Typical of the group, this large herbivore lived in North America, we love the pose and the detail around the mouth and nostrils is excellent.  It is always a pleasure to see a new model of a prehistoric mammal come into a replica range.  The model is of a male Megacerops.

Large Tyrannosaurus rex Model (Natural History Museum)

Large T. rex Model (Natural History Museum of London)

Designed by the one of the Museum’s leading researchers, Dr. Paul Barrett of the Natural History Museum was instrumental in helping to introduce a range of scale prehistoric animal models, sales of which help support the Natural History Museum of London.  We have been involved in these particular models since their inception and have waited eagerly for new additions to be added to the range.  We remember looking at the first models as they came out, all of them at the time were presented in card packaging desgined to fold out and provide information on the animal concerned.  Plans were in place to introduce Pterosaurs and marine reptiles, but the range has remained largely the same since they were first introduced.

One of the suppliers/manufacturers of these models went into receivership sometime ago and we have been speaking to the new owner of the rights to the moulds.  There has been talk of new packaging and we have voluntered some information to help with the gathering of dinosaur merchandise data, so it seems fitting that we should now add to our extensive range the only product from this particular stable that we have not stocked before.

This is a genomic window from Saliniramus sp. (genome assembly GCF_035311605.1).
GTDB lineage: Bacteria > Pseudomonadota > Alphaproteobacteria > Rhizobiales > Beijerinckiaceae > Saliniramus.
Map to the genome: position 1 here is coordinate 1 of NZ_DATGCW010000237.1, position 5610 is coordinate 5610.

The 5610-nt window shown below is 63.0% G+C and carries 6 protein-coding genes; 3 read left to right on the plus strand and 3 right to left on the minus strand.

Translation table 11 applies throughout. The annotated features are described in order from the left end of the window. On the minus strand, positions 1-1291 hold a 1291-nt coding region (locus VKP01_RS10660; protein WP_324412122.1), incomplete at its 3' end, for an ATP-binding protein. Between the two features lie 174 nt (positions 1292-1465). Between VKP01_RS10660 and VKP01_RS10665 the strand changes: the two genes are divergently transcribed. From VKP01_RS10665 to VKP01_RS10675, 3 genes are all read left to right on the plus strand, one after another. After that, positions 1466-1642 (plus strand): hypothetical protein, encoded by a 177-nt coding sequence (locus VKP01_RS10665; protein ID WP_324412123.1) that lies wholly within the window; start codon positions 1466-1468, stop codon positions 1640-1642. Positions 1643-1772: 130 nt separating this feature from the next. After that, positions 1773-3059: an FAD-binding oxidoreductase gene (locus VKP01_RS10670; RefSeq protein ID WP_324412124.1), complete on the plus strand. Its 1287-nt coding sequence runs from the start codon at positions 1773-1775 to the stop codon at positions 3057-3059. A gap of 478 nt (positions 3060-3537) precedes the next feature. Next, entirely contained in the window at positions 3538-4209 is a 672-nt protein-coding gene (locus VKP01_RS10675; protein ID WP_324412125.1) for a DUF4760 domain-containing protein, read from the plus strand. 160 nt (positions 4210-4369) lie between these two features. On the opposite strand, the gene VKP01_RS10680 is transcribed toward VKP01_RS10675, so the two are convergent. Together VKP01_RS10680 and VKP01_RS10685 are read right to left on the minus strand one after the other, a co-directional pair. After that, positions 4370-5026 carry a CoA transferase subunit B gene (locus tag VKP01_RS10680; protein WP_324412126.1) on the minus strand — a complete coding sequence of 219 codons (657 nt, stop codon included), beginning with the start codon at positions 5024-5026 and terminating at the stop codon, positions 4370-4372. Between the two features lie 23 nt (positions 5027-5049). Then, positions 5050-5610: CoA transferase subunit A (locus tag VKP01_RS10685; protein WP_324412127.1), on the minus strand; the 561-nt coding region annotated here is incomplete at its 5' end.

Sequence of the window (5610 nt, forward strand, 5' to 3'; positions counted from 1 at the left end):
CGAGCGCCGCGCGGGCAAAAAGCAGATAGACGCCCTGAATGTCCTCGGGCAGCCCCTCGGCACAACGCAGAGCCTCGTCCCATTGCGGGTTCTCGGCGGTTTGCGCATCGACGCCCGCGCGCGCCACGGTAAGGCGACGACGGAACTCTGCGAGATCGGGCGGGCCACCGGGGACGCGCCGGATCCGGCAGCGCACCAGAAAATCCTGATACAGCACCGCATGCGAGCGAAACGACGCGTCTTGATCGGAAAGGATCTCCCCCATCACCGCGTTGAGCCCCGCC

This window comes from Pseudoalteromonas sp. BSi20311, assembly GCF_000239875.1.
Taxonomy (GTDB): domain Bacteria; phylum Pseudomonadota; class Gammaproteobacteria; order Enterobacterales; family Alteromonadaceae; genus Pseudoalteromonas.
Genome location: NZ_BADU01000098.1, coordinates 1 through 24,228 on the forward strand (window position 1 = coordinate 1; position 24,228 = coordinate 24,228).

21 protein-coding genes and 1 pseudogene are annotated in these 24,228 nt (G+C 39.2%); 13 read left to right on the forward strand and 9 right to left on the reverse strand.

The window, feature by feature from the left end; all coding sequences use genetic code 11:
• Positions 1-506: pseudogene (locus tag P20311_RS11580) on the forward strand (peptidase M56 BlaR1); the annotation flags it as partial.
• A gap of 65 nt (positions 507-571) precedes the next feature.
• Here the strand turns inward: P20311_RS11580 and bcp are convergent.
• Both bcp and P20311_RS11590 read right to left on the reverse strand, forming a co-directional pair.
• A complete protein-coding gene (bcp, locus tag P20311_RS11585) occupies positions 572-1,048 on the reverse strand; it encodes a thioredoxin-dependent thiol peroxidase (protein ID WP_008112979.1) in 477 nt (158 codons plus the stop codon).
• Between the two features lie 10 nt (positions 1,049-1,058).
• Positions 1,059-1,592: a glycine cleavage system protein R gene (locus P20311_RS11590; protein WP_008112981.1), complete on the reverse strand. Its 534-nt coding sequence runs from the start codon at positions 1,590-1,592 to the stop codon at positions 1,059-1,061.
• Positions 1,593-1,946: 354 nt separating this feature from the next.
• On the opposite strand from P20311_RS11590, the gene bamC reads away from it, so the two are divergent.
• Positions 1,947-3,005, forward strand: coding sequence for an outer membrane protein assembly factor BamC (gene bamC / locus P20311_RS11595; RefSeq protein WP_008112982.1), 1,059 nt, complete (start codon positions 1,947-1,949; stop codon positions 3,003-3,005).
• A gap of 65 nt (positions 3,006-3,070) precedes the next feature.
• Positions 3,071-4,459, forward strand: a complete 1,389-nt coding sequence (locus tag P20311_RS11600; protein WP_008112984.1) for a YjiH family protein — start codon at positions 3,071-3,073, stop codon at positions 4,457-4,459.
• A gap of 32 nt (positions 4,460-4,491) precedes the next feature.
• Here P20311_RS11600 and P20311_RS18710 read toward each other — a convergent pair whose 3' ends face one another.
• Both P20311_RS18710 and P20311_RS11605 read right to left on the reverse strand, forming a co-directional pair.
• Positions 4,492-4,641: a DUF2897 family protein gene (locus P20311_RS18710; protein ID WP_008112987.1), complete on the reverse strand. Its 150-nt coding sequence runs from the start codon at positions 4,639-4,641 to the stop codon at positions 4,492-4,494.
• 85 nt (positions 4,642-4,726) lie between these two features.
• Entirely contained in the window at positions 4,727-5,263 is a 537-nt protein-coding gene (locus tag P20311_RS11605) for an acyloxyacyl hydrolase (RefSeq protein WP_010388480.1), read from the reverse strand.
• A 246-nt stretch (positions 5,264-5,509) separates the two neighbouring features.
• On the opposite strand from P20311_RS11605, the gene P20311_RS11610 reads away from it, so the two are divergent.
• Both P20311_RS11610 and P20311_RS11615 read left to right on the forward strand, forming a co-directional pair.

The large Tyrannosaurus rex model has just been added to our shop after coming through our product approvals process.  We are very familiar with this particular model of T. rex.  It has been painstakingly modelled, reflecting the latest available data on Tyrannosaurs from the fossil record.

Large Tyrannosaurus rex Model

Picture Credit: Everything Dinosaur

The model shows T. rex in a typical ferocious pose with jaws wide open.  It measures 42cm long officially but once the curvature of the tail is considered it is really over 50cm long.  This particular T. rex model stands 20cm high and is beautifully painted.  Naturally, our dinosaur experts send out a T. rex fact sheet with everyone supplied.

The model is a great collectors item but also has been designed for robust play, so young dinosaur fans should feel quite at home with it.

To view a range of dinosaur models: Dinosaur Models

Schleich Prehistoric Animal Models

The Schleich Macrauchenia Model

Time to pay tribute to one of our all time favourite prehistoric animal models, the Schleich Macrauchenia replica.  This hand-painted model was part of a set produced by Schleich of Germany which also featured a Woolly Mammoth, Glyptodon, Smilodon, a Cave bear and a Woolly Mammoth calf.

The Schleich Macrauchenia Replica

The Macrauchenia Prehistoric Animal model by Schleich

The Macrauchenia Prehistoric Animal model by Schleich

Picture Credit: Everything Dinosaur

We think the species name that inspired this particular replica might have been Macrauchenia patachonica.  ‘The name Macrauchenia means “big Llama or big neck”.  The last of these magnificent herbivores died out in South America around twenty thousand years ago, the Schleich Macrauchenia model became extinct somewhat more recently.

To view Everything Dinosaur’s range of Schleich models: Schleich Dinosaurs and Prehistoric Animals